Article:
A pertinent comparison can be found in the Air Force Research Laboratories’ current work on “boundary layer phenomenology” related to next-generation hypersonic weapons. Senior Air Force science and technology leaders and weapons developers told me at the Air Force Association symposium in 2019 that “boundary layer phenomenology” was figuring prominently in ongoing research and development regarding future weapons and platforms. Managing heat flow and temperature is, of course, vital to maintaining flight stability for hypersonic weapons traveling at speeds up to five-times the speed of sound. Developers seek to engineer configurations which will generate a “laminar” or smooth airflow as opposed to “turbulent” boundary layer to enable a weapon to sustain an accurate trajectory and manage excessive heat.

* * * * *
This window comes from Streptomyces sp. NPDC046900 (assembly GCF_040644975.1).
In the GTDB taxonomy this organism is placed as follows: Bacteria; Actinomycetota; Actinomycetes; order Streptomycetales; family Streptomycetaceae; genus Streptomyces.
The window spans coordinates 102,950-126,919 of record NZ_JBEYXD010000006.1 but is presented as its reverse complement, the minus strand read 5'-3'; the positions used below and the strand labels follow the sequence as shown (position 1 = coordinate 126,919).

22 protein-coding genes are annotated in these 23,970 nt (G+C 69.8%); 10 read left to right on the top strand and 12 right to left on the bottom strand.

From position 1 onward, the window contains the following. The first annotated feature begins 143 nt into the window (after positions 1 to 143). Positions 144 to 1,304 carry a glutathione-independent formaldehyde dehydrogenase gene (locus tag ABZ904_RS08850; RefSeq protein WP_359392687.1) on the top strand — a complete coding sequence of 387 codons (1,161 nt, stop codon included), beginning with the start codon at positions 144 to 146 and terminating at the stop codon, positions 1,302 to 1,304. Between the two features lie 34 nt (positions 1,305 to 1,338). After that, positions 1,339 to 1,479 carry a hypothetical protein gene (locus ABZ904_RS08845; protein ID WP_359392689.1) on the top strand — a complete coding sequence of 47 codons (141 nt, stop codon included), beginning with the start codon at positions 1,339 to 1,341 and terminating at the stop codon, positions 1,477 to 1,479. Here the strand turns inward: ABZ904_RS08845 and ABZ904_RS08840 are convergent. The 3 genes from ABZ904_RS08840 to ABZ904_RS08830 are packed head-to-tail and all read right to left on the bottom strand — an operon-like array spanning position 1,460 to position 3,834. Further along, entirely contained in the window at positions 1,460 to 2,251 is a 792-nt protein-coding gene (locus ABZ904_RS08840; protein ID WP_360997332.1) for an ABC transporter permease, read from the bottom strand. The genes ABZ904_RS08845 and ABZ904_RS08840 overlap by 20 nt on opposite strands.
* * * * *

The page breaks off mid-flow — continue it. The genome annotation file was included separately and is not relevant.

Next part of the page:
Therefore, by extension, it seems apparent the same aerodynamic principles apply to stealth aircraft configurations which seek to manage the heat signatures and turbulence potentially generated in the air flow boundary layers of stealth jets flying at supersonic speeds. Accordingly, a “non-boundary layer separated lane” for airflow, (as cited by the article) which does not break up or radically change airflow trajectory, could not only ensure smoother flight at high speeds but also help manage temperature. Of course, there would be significant differences between the thermal management technical engineering needed for hypersonics and stealth aircraft, yet smother wing-body melded external designs, absent hard or protruding edges, clearly bring the added advantage of a smoother and cooler air flow boundary layer. Along these lines, the 2019 Global Times report details a few design changes to the 2019 J-31 which, according to the photographs, show a smoother, less-jagged exterior behind the cockpit as opposed to earlier models.